Trends on the mortgage scene

Is smaller better right now?

Small is often said to be beautiful, and when it comes to trying to get a mortgage, this is proving very much to be the reality of the current situation on the lending front, both locally and nationwide. Source -

Slowing down

Mortgage lending has slowed in general among the main players and there’s news that one of them, Santander is adamant they for one are cutting back on loans going forward.

Not the case

Explains Paul Ainsworth Lord of leading Darwen Estate Agent,”It’s fair to say that usually if one is trying to get a mortgage there’s a tendency to think the big boys are the way to go, as they’ll have more cash available and there is likely to be more of a chance of getting what you need – but, that is not always the case it seems these days – there’s something of a new factor in the mix currently.

Getting busier

I have noticed on my beat, that the smaller building societies, far from sitting it out, are, in fact, getting busier and are up for doing whatever business they can and, also, taking on opportunities the larger lenders just won’t contemplate.”


In the first six months of this year societies and other Mutuals lent £14.1bn worth of mortgages –which was around a 38 per cent increase on the same period in 2011. The number of mortgages approved over that period was up by 45%.


Inthe face of these figures it is the smaller societies who are showing impressive increases in the number of mortgages they are offering and in some instances they are ‘punching above their weight’ n terms of what one might expect them to be doing


Explains Paul, “I think it is generally appreciated that the small building societies cannot compete price-wise. But what they seem to be able to do is make things work for potential buyers who just can’t seem to get their application through a larger society. We find, if we can’t get buyer a mortgage, then sometimes a check with one of the lesser-known, smaller society can get us a result.”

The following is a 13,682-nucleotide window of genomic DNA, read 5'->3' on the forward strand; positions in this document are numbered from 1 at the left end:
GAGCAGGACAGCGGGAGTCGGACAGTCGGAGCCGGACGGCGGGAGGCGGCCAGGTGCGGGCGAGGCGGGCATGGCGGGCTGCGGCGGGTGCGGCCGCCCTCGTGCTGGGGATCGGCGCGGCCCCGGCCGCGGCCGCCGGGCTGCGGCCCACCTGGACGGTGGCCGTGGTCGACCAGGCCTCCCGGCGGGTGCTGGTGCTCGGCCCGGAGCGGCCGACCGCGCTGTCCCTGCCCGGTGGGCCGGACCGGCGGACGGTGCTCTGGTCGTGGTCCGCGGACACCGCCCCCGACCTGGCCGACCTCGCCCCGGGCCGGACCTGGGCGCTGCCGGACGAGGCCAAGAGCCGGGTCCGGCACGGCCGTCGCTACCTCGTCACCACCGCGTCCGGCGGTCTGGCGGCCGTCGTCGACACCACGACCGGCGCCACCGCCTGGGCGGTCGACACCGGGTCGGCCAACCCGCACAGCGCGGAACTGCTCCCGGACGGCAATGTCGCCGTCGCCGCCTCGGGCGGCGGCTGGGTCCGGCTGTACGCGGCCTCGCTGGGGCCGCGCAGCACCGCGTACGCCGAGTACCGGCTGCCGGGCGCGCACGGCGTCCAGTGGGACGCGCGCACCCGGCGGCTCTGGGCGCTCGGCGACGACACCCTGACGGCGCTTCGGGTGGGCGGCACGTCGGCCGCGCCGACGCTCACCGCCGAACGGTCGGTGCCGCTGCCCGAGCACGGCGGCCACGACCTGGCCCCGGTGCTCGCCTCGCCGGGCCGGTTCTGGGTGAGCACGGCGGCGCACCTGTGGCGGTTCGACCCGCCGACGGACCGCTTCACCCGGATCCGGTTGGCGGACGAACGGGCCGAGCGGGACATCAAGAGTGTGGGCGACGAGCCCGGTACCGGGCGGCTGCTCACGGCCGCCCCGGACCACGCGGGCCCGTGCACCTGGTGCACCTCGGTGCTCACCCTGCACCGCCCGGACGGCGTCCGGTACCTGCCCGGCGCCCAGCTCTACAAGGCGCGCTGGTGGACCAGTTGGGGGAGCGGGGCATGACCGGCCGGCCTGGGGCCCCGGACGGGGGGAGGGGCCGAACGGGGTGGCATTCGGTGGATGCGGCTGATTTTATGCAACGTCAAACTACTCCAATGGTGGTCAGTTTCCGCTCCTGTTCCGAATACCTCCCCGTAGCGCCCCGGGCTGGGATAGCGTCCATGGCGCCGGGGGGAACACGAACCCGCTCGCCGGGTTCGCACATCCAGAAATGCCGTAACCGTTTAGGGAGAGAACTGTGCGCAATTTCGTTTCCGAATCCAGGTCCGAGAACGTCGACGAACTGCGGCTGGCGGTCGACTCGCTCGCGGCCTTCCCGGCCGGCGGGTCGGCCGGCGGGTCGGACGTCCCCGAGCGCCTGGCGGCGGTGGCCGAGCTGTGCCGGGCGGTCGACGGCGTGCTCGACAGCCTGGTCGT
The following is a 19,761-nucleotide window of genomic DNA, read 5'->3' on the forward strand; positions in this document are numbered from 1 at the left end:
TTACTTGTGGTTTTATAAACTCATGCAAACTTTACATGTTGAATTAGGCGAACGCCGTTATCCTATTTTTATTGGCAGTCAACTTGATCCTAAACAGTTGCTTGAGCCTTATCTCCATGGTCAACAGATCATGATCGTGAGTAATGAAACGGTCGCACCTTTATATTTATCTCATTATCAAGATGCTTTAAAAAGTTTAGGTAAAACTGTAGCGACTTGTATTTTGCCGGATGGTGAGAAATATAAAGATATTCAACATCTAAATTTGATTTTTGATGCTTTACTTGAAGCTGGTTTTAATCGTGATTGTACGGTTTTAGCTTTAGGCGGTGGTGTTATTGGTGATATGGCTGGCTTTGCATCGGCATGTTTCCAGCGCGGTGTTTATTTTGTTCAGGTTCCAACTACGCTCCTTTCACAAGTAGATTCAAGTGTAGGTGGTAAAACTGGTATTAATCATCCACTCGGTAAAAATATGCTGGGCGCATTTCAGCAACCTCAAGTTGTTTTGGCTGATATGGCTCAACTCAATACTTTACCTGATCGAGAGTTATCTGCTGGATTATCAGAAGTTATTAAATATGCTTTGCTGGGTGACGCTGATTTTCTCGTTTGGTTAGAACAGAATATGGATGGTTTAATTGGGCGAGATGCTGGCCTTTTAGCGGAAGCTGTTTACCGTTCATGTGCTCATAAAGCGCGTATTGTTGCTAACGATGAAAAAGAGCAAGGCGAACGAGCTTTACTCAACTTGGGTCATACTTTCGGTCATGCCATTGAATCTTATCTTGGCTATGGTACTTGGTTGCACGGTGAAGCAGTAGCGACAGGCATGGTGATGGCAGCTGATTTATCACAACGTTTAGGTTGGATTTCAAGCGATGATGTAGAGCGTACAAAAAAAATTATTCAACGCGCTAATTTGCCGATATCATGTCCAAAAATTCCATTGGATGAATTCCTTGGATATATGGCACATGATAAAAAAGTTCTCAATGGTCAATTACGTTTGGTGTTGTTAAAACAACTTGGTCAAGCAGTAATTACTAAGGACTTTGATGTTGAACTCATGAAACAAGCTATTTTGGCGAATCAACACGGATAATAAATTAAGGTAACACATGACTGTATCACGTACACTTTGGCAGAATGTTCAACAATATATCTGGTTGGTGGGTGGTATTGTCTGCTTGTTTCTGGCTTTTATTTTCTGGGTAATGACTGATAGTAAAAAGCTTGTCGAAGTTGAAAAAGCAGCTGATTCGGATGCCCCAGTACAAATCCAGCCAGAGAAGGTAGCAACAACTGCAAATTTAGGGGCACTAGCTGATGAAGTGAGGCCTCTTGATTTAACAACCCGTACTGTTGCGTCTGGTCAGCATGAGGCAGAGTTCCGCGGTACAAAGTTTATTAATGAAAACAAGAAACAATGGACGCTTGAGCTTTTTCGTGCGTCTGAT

More individual

The smaller societies, it seems, are adopting a more individual approach. They are often itv seems, basing decisions on a varied and more focused kind of consideration. They are often less automated in their approach than the larger societies.


Adds Paul,”The smaller societies, of course, have less people to work with so they are able to spend more time considering the ins and outs of each of their cases. But, aside from that, in terms of attitude, they have, in my experience, seemed to be keener to make something work instead of adopting the instant “it doesn’t fit – so it’s out” attitude.


So often, the response these days from the larger lenders, with all their backlog of anxiety is that each and every single criteria box must be at least treble ticked.”

Better suited

The mortgage expert’s view is that this more flexible, small society approach can better suit the likes of the self-employed customer, who might, for example, keep profits in their company and take only a small salary, and, also, first-time buyers, who may fail strict affordability checks, even though they are paying a bumper rent each month anyway and proving a good record of payment that way.


Adds Paul, “Just a slightly more considerate view of someone’s circumstances can make such a difference. We are finding that this flexibility isn’t there with the big lenders. Having said this, it should also be noted that with the smaller societies applications can be more detailed and intricate and the interest to be paid can be higher.

Make it happen

A good deal with a small society can get done nowadays if you know where to go and that’s why working with a well-connected local agent with a good lending network, such as we have at Ainsworth Lord Estates, really can help get in that ‘hot’ deal opportunity with a smaller society and so make a move happen,” said Paul..

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